Be it at home or at nursery school, both parents and childcare providers struggle to win the infectious disease battle, or at least declare a standoff, through regular use of powerful cleaning and disinfecting agents. While these cleaners may protect your child by defeating the germs, they may also pose potential health risks because of the sometimes toxic ingredients they contain. And while you cannot control the toxins that are common in public facilities, you do have a say in the how you choose to keep your own home clean.
Keeping a clean house is a necessary step in providing a safe living environment. Through proper cleaning and disinfection in the kitchen, for example, contact with disease-causing bacteria from raw or undercooked meat, shellfish, fish, and eggs can be reduced. But the products we use to clean the house can also have unintended health consequences.
Some research regarding the health risks of cleaning products has focused on adult janitorial staff working with industrial cleaners in settings outside of the home. This is because they tend to use more powerful and concentrated cleaning products. While household cleaners tend to be more dilute and less potent than their industrial-strength counterparts, many do contain some of the same potentially harmful ingredients. And while both children and adults are susceptible to the consequences of toxic chemical exposure, children are more so because of their smaller size, rapidly growing bodies, and immature immune systems.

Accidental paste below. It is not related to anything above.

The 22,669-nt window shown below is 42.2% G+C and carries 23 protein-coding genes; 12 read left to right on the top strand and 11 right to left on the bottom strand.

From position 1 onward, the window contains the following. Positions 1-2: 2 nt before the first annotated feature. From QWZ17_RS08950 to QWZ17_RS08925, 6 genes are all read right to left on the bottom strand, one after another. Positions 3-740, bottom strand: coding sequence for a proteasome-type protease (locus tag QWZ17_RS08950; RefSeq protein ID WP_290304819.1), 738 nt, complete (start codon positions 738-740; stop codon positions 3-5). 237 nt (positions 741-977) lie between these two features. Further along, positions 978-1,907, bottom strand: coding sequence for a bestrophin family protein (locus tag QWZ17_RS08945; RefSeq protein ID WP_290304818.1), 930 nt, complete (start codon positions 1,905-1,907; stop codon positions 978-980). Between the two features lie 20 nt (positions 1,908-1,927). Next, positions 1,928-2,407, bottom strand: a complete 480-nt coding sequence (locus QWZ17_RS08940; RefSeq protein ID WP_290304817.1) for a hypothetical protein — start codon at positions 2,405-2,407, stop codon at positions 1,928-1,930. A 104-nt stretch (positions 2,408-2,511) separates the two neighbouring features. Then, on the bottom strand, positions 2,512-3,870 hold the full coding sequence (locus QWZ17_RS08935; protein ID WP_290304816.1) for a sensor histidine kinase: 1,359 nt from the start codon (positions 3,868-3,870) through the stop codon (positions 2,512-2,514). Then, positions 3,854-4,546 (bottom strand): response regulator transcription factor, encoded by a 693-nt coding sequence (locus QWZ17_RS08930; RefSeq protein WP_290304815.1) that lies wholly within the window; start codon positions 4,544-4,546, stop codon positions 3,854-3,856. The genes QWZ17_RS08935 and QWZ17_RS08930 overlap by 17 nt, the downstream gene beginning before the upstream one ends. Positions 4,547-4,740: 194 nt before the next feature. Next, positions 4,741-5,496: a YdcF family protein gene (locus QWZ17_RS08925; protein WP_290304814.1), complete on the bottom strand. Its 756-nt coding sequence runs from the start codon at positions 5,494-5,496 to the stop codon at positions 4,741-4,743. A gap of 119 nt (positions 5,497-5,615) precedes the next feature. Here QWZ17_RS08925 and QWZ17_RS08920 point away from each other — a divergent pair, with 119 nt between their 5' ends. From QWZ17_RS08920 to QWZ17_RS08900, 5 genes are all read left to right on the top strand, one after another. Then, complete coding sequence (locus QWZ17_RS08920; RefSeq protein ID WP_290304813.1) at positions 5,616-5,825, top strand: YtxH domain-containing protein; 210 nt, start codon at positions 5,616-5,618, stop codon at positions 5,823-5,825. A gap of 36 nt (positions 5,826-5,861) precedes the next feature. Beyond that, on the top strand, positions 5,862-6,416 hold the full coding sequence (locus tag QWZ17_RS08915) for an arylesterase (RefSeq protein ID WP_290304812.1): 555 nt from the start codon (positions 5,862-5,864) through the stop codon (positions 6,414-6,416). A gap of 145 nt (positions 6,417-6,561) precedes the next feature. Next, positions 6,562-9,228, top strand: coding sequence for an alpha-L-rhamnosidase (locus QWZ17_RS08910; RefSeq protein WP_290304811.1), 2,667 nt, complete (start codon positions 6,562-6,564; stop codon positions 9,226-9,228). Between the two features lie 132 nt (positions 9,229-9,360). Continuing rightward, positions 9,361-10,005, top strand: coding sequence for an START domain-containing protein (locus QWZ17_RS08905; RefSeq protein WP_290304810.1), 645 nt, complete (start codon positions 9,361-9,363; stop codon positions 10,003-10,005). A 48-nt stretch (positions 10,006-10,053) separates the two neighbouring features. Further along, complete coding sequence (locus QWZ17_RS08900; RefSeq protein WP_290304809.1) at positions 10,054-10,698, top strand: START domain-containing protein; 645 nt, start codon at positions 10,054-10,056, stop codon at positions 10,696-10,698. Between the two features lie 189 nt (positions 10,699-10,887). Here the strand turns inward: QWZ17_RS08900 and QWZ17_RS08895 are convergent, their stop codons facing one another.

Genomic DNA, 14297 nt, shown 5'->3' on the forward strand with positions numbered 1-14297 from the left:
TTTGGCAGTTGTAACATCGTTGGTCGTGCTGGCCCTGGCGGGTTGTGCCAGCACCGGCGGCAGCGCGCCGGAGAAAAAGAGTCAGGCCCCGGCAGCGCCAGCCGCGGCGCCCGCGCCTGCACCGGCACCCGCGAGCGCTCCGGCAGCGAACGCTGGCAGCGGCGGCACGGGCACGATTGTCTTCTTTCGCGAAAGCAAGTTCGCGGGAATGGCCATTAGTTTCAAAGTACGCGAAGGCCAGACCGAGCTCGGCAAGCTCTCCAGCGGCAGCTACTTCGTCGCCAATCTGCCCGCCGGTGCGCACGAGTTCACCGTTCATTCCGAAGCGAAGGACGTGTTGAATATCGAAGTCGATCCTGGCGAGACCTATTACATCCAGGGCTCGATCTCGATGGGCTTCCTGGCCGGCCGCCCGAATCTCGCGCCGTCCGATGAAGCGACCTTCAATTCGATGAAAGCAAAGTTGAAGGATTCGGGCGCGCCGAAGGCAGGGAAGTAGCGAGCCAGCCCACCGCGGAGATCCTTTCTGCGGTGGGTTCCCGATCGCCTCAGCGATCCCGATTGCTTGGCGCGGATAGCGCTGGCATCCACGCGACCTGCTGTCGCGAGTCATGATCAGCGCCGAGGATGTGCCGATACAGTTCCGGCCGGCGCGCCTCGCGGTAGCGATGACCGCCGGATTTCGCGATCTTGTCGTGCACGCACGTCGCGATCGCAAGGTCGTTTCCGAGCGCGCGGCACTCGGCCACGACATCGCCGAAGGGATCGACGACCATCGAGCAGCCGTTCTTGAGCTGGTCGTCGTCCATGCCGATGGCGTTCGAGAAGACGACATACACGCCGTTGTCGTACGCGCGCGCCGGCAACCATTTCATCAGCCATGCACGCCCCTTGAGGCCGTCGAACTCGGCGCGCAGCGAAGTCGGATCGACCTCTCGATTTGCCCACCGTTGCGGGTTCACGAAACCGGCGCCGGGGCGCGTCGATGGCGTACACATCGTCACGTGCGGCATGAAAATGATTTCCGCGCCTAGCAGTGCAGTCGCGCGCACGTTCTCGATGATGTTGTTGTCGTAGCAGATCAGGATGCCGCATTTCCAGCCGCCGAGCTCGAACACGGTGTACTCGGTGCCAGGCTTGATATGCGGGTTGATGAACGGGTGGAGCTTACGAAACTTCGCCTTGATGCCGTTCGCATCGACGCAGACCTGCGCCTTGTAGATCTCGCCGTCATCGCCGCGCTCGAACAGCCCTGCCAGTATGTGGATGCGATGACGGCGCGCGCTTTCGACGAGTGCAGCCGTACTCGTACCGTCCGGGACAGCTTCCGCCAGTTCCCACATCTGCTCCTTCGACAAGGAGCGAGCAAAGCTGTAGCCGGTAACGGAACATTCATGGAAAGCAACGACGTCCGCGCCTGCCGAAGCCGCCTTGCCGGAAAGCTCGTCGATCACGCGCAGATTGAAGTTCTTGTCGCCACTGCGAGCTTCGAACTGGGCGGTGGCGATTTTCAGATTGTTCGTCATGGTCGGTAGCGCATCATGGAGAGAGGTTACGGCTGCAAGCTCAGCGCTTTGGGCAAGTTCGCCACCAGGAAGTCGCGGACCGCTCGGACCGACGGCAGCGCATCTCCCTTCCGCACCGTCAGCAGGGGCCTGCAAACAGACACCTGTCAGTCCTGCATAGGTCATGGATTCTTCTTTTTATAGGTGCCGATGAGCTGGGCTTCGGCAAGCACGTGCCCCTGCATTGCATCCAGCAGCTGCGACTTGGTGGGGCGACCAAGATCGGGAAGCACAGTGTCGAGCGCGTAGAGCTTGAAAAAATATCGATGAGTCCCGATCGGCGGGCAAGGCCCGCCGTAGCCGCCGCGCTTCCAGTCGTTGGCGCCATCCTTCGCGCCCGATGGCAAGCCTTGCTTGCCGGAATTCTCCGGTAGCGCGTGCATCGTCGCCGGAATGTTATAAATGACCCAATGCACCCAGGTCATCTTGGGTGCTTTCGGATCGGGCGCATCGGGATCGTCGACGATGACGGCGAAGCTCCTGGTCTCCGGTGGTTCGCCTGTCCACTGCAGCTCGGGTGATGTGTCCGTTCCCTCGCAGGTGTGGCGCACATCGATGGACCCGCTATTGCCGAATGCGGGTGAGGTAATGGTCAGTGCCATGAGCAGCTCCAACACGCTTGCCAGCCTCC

Some chemicals that may be a concern include:
These compounds can be found in floor and carpet cleaners, degreasers, toilet/tub/tile cleaners, room deodorizers, oven cleaners, furniture polishes and waxes, laundry detergents, and disinfectants.
The good news is that safer cleaning products are available, and you can also use safer cleaning techniques to protect yourself, your family, even your pets. To start, be sure to read all labels well. Do not assume a green bottle labeled “natural” is toxin-free. Also consider the following pointers to avoid purchasing toxic cleaners:
Manufacturers of cleaning products are required to prepare a Material Safety Data Sheet containing information about a product’s health, fire, reactivity, and specific hazards, from a score of 0 (minimum) to 4 (severe) in each category. For household cleaning products, avoid any product with a score higher than 2 in any category. Visit the US Department of Health and Human Services Household Products Database website to find this and other helpful information on common household cleaners.
Environmental Protection Agency
Healthy Child, Healthy World
Public Health Agency of Canada
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Easy steps: chemical. Healthy Child, Healthy World website. Available at: http://www.healthychild.org/easy-steps/chemical. Accessed August 22, 2017.
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Last reviewed August 2017 by EBSCO Medical Review BoardMichael Woods, MD, FAAP Last Updated: 8/12/2015